On Sunday, AbM, joined by members of the Anti Eviction Campaign (AEC) from the Western Cape, went to the SMI meeting in their numbers to make their position known, to put forward the agenda they would have wanted, and to ask for an apology for the way they had been treated in the build-up to the meeting. When this intervention failed, they walked out and were joined in this by some others too, including the Socialist Students’ Movement) – but the SMI carried on.

On Monday, shack residents from Siyanda settlement in Durban – not organised into, or directly connected with, AbM – protested against the destruction of the homes and their threatened removal to ‘low cost housing’ elsewhere. Police shot them, killing one person and locked up the injured in jail cells – but the SMI carried on, making no comment or intervention about this. However ABM and the AEC were on the scene within minutes and immediately began organising practical solidarity.

In fact the the SMI carried on surrounded by newly erected security barriers, beefed-up security personnel and an emergency plan, just in case their meeting (now let’s remember, this meeting is the Social Movements Indaba meeting) got disrupted again by an actually existing social movement of actually existing poor people, actually speaking for themselves.

That evening, when AEC comrades returned to their accommodation at the University (where the SMI meeting was happening), they were subjected to threatening and insulting jeers and songs, and they were physically evicted by SMI heavyweights. The evictees joined the other AEC comrades who had been staying in jondolos with AbM members all along anyway – but the SMI carried on.

The SMI carried on and vilified the AbM as ‘criminal’ from the podium. In a tragic alignment with the ways in which the authorities have tried to undermine AbM, the SMI’s ‘line’ bought into the idea that AbM are criminals being manipulated – manipulated by a white academic activist. As should be obvious, this is blatantly racist and insulting to the obvious and demonstrated capacity of AbM to think and act all on their own. From our own experiences of some of the events we talk about here, we know that it is also a lie – a vicious, racist lie.

It seems to us that, pretty much from the beginning, AbM have been a rather uncomfortable phenomenon for much of the established South African left. Unlike almost every other ‘social movement’ in the country, AbM emerged, grew, and exists, outside of the initiative and political direction of self-consciously ‘left’ NGO activists. As such, it has never been susceptible to the control that vanguardist activists exert; it has never quite fitted the fantasies of what a social movement ‘should’ be/act/talk/think like. The movement’s origins were within the actual experiences of poor people and that is where it orientated its praxis. Moreover from the beginning it organised without funding and never developed a dependency on donors or people who mediate relations with donors.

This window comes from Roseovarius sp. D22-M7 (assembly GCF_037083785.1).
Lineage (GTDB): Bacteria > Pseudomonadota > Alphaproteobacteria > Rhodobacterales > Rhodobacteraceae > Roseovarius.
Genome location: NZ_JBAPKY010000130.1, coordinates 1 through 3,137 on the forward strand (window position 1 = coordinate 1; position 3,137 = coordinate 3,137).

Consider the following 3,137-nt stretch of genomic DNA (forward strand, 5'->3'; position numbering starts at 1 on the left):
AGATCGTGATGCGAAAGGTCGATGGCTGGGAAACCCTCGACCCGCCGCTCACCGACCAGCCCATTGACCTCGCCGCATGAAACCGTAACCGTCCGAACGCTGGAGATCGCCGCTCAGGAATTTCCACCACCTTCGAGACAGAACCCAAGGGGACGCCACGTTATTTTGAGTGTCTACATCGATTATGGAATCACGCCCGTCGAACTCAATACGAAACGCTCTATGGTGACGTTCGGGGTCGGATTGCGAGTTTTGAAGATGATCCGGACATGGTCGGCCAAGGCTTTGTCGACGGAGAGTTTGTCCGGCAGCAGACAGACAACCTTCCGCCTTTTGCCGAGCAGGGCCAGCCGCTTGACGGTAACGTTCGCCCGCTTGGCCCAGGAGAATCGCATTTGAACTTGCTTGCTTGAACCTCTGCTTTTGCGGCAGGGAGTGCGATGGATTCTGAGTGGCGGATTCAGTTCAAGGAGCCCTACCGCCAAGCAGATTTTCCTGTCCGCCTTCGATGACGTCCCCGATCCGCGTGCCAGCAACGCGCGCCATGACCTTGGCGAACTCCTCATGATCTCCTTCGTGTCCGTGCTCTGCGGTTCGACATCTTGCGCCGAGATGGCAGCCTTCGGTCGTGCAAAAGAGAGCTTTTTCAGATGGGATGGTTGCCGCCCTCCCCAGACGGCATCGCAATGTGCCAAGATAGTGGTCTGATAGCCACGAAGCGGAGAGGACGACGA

If nothing else, it must be clear that the SMI can no longer claim to speak for social movements in South Africa. Hopefully, intelligent and reflective comrades will start to go far beyond this obvious conclusion and begin to think very carefully about what else these events actually mean for all of us.

These notes were written by a couple of people based in KwaZulu-Natal at the time these events were unfolding in December 2006. (For what it’s worth, none of us is called Richard.) Initially we hoped, vainly perhaps, that putting some thoughts down might encourage critical self-reflection before perceptions that were being deliberately created hardened, and before lessons that could be drawn to the benefit of broader processes of movement building were lost. If nothing else, we thought that reflection was essential in the aftermath of a national meeting of a thing called the ‘Social Movements Indaba’ that found it necessary and justifiable to erect security barricades to prevent its deliberations being attended (‘invaded’ and ‘disrupted’ they would say) by an actually existing social movement with an actually existing mass membership joined together through actually existing democratic practices. We thought that reflection was essential when, in the varied justifications from within the SMI after these events, the languages and the lines of attack mirrored completely the attacks on AbM from other hostile elites who also cast AbM as essentially a gang of criminals manipulated a white activist. We never developed these notes beyond these opening comments but the extraordinary stream of emails from within the SMI camp that followed after their national meeting will provide plenty of truly horrible data for careful analysis at some point in the future.


Abahlali baseMjondolo is not the only grassroots black movement to be subject to appalling racist attacks by the white dominated academic/NGO left who are unable to understand that poor black people think their own struggles themselves. As Ashraf Cassiem famously put it, “We are poor, not stupid”. There is an eerie familiarity with the response of the 1968 obsessed white/institutional Parisian left to the recent Parisian uprising and the appalling attacks on Abahlali following their very polite and well reasoned (see the raw video footage here) declaration of intellectual autonomy from the NGO left at the SMI meeting. See Emilio Quadrelli’s Grassroots Political Militants: Banlieusards and Politics. Alain Badiou’s ‘What is the Left?’ is also rather useful for thinking through the astonishing authoritarianism, ruthlessness, propensity to wild slander and complicity with some of the practices of the state that have typified the response of a section of the NGO left to the emergence of actually existing mass movements of the poor resolved to think and act for themselves.